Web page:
At least Fico’s government, in contrast to that in Hungary, does not have the two-thirds majority needed to amend the constitution. This means it has less freedom to tear down the rule of law and dismantle democratic institutions. However, it can still do plenty to make life difficult for its critics. They are mostly figures from the media and civil society who were repeatedly attacked by Fico during his campaign. As Prime Minister, he wants to follow through and harass disliked organizations: immediately after his victory, he introduced the “foreign agent” label familiar from Russia and other autocracies, and also included it in the coalition agreement. This label is applied to organizations that receive foreign funding. The cabinet is also planning several measures that affect the media: from the restructuring of public television and radio broadcasters to the reallocation of state advertising contracts and blocking information from media they do not support–which is the situation in Hungary as well.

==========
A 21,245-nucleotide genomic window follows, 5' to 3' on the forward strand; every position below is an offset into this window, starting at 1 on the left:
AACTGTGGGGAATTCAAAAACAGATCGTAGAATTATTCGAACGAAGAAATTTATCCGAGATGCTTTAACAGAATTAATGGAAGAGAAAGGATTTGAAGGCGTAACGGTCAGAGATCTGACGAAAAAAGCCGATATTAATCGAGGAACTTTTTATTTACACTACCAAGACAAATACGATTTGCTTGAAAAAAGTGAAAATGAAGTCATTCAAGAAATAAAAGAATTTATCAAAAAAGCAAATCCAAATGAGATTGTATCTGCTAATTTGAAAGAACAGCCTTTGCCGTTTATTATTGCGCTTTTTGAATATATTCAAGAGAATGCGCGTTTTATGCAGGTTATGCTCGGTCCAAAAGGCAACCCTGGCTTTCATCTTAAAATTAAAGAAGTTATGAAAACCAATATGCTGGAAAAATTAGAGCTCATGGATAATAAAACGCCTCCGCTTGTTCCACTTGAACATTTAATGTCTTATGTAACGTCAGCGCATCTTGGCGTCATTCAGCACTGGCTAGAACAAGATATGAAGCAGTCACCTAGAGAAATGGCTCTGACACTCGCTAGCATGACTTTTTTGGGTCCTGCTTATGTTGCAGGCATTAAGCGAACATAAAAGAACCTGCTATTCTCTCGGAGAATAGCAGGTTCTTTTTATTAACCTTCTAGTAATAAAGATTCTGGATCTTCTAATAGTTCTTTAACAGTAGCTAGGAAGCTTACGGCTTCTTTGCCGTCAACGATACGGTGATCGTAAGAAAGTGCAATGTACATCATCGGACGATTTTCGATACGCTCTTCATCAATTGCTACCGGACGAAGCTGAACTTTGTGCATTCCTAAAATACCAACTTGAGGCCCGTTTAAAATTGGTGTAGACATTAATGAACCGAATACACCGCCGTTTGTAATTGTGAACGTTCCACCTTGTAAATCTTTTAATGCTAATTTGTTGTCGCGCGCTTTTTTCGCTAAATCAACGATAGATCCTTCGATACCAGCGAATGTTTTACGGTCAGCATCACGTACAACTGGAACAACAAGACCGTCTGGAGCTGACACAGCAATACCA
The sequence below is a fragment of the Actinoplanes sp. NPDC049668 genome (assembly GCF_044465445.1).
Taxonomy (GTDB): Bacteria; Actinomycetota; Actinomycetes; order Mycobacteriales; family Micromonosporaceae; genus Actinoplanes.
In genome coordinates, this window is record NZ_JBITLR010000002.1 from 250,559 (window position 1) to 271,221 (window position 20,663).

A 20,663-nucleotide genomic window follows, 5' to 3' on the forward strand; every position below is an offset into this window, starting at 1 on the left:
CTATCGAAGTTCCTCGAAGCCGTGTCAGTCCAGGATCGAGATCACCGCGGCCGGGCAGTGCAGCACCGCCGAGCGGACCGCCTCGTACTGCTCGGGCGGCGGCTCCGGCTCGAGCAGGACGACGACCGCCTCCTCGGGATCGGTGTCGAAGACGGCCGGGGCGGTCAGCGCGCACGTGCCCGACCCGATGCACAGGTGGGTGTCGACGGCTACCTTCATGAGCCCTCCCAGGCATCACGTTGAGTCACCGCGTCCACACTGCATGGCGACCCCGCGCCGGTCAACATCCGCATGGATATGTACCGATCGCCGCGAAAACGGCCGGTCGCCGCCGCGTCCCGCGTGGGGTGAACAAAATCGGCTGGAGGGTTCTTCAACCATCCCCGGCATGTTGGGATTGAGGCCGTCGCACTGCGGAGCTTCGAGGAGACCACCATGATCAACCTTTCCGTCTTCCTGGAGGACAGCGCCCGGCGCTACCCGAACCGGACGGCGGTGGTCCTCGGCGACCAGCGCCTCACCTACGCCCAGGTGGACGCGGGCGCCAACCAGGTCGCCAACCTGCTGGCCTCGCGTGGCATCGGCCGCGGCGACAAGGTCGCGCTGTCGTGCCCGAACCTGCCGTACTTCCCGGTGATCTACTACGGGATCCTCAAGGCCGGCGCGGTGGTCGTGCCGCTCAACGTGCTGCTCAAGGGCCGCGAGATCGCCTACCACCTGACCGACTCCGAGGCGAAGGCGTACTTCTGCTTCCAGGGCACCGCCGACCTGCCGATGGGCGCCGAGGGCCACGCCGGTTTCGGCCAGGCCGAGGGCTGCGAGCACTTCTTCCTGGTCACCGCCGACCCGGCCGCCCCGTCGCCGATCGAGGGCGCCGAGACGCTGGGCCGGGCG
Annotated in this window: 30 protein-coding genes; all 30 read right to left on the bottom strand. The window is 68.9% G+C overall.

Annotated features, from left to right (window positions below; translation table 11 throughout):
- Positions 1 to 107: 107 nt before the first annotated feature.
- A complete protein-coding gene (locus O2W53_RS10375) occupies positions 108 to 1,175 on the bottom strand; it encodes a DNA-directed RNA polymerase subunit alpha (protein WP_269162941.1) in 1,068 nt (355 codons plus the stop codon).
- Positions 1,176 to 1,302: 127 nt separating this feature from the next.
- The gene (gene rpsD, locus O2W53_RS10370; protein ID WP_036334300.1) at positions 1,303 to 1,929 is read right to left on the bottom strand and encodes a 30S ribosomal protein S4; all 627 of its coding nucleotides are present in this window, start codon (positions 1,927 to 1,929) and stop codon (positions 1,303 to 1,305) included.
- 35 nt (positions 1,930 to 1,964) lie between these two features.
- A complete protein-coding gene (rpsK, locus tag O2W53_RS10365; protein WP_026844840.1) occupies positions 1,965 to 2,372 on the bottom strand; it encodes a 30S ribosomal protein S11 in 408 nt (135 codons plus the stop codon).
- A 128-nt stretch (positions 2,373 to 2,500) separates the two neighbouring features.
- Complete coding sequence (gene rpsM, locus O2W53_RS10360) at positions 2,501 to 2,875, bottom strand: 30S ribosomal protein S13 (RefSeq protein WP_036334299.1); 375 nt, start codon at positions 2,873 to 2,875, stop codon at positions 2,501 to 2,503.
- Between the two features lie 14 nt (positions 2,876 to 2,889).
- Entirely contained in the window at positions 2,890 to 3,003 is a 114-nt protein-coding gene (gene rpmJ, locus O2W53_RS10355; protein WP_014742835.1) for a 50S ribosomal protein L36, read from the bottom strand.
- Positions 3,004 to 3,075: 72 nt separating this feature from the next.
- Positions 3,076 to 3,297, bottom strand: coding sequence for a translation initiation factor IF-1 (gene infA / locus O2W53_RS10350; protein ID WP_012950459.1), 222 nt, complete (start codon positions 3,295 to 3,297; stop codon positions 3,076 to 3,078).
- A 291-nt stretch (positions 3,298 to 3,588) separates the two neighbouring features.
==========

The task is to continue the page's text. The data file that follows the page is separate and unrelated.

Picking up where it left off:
Five years ago, Slovak civil society and media demonstrated their strength and clout. The corruption scandals under the Fico government came to light because of their efforts. They called for protests that brought tens of thousands of protesters to the streets and led to a change of government. Fico is already aware of how dangerous his critics could potentially become, which is why he wants to weaken them. Voices critical towards the government will need resilience and resources. They will also need support from Brussels and other EU member states and, most of all, from the opposition. 

This support is already in place. While the Progressive Slovakia (PS) party was unable to defeat Fico, with just under 18 percent became the second strongest party. In the words of its leader Michal Šimečka, it promised to be a “tough opposition and the guardian of democracy in parliament”. This relatively young party already has several MEPs but was not represented in the Slovak parliament during the last legislative period. If it wants to live up to its promise, it must quickly learn to stand up to the government as the strongest opposition party.

No more weapons for Ukraine?

The decisive question for the new Slovak government’s foreign and European policy is whether Fico will return to his earlier strategy of playing the role of a populist in Bratislava and a pragmatist in Brussels. A first important litmus test for Slovakia’s foreign policy strategy was whether Fico would agree to an additional EU aid package for Ukraine at the EU summit at the end of October 2023.